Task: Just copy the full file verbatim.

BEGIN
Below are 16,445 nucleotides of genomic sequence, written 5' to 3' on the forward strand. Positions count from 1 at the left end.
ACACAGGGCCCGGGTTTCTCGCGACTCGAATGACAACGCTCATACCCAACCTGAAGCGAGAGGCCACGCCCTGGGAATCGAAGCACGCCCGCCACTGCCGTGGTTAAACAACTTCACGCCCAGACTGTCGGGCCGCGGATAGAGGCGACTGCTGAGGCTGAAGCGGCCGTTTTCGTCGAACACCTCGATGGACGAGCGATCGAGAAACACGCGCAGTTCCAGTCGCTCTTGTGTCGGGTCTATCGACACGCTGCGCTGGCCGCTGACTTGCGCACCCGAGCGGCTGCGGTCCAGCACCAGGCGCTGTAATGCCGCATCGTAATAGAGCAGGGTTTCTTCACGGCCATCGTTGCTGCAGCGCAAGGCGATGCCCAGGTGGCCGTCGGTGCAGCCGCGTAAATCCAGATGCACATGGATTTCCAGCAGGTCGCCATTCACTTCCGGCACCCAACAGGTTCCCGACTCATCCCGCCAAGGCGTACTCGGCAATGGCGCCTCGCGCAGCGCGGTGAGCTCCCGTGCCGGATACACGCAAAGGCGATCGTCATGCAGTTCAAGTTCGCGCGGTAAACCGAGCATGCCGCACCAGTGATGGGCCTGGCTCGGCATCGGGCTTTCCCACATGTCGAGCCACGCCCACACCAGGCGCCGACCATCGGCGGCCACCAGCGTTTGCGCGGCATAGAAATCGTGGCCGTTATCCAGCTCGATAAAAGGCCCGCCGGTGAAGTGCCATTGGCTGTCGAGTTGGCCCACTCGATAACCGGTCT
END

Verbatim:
Below are 16,445 nucleotides of genomic sequence, written 5' to 3' on the forward strand. Positions count from 1 at the left end.
ACACAGGGCCCGGGTTTCTCGCGACTCGAATGACAACGCTCATACCCAACCTGAAGCGAGAGGCCACGCCCTGGGAATCGAAGCACGCCCGCCACTGCCGTGGTTAAACAACTTCACGCCCAGACTGTCGGGCCGCGGATAGAGGCGACTGCTGAGGCTGAAGCGGCCGTTTTCGTCGAACACCTCGATGGACGAGCGATCGAGAAACACGCGCAGTTCCAGTCGCTCTTGTGTCGGGTCTATCGACACGCTGCGCTGGCCGCTGACTTGCGCACCCGAGCGGCTGCGGTCCAGCACCAGGCGCTGTAATGCCGCATCGTAATAGAGCAGGGTTTCTTCACGGCCATCGTTGCTGCAGCGCAAGGCGATGCCCAGGTGGCCGTCGGTGCAGCCGCGTAAATCCAGATGCACATGGATTTCCAGCAGGTCGCCATTCACTTCCGGCACCCAACAGGTTCCCGACTCATCCCGCCAAGGCGTACTCGGCAATGGCGCCTCGCGCAGCGCGGTGAGCTCCCGTGCCGGATACACGCAAAGGCGATCGTCATGCAGTTCAAGTTCGCGCGGTAAACCGAGCATGCCGCACCAGTGATGGGCCTGGCTCGGCATCGGGCTTTCCCACATGTCGAGCCACGCCCACACCAGGCGCCGACCATCGGCGGCCACCAGCGTTTGCGCGGCATAGAAATCGTGGCCGTTATCCAGCTCGATAAAAGGCCCGCCGGTGAAGTGCCATTGGCTGTCGAGTTGGCCCACTCGATAACCGGTCT